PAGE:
Listening booth — Van Halen, “I’m So Glad” (Caracas, Venezuela 1/16/83)

Listening booth — Van Halen, “I’m So Glad” (Caracas, Venezuela 1/16/83)

Listening Booth, Music
Guess what? I got Van Halen fever, and the only prescription is... more Van Halen! So here's one of my favorite VH boots, from the Diver Down promotional tour (dubbed the Hide Your Sheep Tour). It's I'm So Glad, a mono soundboard show sourced from the first night of the South American leg. It was the first of three shows in Caracas, Venezuela. The sound quality isn't fantastic for a soundboard, but it's a great setlist and the band is totally raging. I'm sure that playing in South America for the first time lit a fire under their collective asses. Eddie is in peak form as you would expect, while Alex and Michael are rock-solid as usual. As for Diamond Dave? Well, Dave is Dave. You know what to expect when you go to see VH with him as frontman, so you either love it or hate it. I lov
Why The Hell Should I Like… Kiss? (The Rebuttal)

Why The Hell Should I Like… Kiss? (The Rebuttal)

Music
Why the hell should I like… ?” is an experiment of sorts between Popblerd and The Man in the Gray Flannel Suit. What we’re going to attempt to do is to pick 10 songs from our favorite artists — one for which the other has professed dislike or disinterest — and show them why they’re wrong. I'm a fairly simple man. I like unique, intricate, interesting music, sure, but I'm also a tenacious advocate of the simple, three-minute pop song, and a staunch defender of the notion that, sometimes, a fistful of chords and a catchy chorus is the stuff pop music glory is made of. With that in mind, I'm not sure why I've never found it in my heart to appreciate Kiss. It's not that I grow weary of their party-hearty, sex drugs and rock n' roll mentality: I'll defend to the death the early career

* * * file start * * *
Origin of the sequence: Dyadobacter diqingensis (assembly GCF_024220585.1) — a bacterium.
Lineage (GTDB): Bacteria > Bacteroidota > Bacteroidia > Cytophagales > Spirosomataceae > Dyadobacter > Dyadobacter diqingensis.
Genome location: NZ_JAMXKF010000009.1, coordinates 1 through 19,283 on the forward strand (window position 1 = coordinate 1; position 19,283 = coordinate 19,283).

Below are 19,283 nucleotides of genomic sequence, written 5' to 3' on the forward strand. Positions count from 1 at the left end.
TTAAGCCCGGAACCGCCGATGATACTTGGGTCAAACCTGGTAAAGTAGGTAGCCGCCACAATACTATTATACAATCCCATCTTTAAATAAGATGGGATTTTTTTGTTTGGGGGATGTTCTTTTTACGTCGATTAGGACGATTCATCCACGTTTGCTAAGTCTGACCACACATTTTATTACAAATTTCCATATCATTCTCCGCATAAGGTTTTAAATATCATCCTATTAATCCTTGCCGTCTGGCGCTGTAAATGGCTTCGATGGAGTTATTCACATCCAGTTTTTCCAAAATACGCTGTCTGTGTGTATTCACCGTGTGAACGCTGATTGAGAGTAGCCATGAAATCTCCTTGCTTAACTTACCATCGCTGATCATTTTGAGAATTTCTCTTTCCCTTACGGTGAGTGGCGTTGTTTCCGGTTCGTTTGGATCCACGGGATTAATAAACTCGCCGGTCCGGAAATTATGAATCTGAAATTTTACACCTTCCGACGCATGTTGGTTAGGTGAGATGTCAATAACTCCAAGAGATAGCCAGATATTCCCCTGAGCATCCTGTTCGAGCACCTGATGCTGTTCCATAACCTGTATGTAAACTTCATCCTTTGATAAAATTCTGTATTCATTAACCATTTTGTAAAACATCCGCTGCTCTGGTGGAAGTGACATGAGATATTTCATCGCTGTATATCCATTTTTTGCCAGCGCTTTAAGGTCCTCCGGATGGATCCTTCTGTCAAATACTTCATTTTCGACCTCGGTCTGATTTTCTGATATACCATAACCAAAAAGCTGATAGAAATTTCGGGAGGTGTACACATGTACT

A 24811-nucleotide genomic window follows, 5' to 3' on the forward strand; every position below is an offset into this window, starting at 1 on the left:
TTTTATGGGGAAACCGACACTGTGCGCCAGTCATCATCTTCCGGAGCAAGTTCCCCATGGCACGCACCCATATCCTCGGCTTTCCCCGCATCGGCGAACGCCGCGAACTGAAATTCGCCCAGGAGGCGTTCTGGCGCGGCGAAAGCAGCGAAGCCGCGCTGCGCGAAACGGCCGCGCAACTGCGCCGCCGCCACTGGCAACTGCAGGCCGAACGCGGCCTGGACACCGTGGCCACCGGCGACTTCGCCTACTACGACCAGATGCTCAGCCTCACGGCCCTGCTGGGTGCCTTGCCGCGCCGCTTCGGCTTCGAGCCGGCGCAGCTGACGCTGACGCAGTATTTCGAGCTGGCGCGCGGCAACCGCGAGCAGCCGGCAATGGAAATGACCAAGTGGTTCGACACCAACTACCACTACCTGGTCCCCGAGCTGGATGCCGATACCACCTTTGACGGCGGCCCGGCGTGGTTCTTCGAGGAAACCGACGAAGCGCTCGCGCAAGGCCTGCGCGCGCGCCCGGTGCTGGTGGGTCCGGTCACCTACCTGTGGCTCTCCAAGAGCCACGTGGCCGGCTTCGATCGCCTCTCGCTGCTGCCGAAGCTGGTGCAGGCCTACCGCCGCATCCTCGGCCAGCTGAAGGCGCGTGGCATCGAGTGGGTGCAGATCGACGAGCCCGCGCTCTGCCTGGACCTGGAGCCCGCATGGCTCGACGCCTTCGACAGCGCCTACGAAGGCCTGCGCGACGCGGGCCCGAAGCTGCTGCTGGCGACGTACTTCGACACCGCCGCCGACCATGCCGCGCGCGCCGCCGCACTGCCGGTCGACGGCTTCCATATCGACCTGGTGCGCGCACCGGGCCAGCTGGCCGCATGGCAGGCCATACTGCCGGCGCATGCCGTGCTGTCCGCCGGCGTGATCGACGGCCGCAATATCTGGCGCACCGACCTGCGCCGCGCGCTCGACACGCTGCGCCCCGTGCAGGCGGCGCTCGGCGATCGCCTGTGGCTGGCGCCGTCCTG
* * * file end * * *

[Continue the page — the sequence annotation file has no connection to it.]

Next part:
Listening booth — Kiss, “Escape From The Island”

Listening booth — Kiss, “Escape From The Island”

Listening Booth, Music
Legend has it that before the album that became Music From "The Elder" turned into Kiss's half-baked attempt to imitate Genesis, it was supposed to be a straightforward hard rock LP. But then producer Bob Ezrin (fueled by massive amounts of cocaine) and Gene Simmons (fueled by massive amounts of ego) thought that what Kiss fans really wanted was a concept album with a threadbare "plot" and lots of orchestra. Oops! We'll never know if Music From "The Elder" would have sold more in 1981 had it contained more songs like Ace Frehley's kickass instrumental blast "Escape From the Island," but it sure would've been less reviled. And fans might have gotten more than one album out of the fairly potent Simmons/Stanley/Frehley/Carr lineup. Related articles 10 things you probably didn't kn...